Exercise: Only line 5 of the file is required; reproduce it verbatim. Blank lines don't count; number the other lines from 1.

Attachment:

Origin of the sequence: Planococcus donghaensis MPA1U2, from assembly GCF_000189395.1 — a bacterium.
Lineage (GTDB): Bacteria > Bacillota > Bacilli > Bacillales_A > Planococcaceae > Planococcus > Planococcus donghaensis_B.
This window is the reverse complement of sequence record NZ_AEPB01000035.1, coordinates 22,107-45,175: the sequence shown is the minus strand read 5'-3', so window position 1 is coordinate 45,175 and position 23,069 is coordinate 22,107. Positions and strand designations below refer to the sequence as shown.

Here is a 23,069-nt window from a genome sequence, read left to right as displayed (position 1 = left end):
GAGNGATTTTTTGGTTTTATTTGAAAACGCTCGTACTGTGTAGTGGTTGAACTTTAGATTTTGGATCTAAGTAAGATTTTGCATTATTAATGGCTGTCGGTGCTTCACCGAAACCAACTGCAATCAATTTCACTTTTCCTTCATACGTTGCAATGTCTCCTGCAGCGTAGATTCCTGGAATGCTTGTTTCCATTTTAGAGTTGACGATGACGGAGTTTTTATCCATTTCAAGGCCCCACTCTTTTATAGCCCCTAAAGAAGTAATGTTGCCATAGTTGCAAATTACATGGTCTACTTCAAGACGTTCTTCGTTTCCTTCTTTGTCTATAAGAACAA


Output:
GAGNGATTTTTTGGTTTTATTTGAAAACGCTCGTACTGTGTAGTGGTTGAACTTTAGATTTTGGATCTAAGTAAGATTTTGCATTATTAATGGCTGTCGGTGCTTCACCGAAACCAACTGCAATCAATTTCACTTTTCCTTCATACGTTGCAATGTCTCCTGCAGCGTAGATTCCTGGAATGCTTGTTTCCATTTTAGAGTTGACGATGACGGAGTTTTTATCCATTTCAAGGCCCCACTCTTTTATAGCCCCTAAAGAAGTAATGTTGCCATAGTTGCAAATTACATGGTCTACTTCAAGACGTTCTTCGTTTCCTTCTTTGTCTATAAGAACAA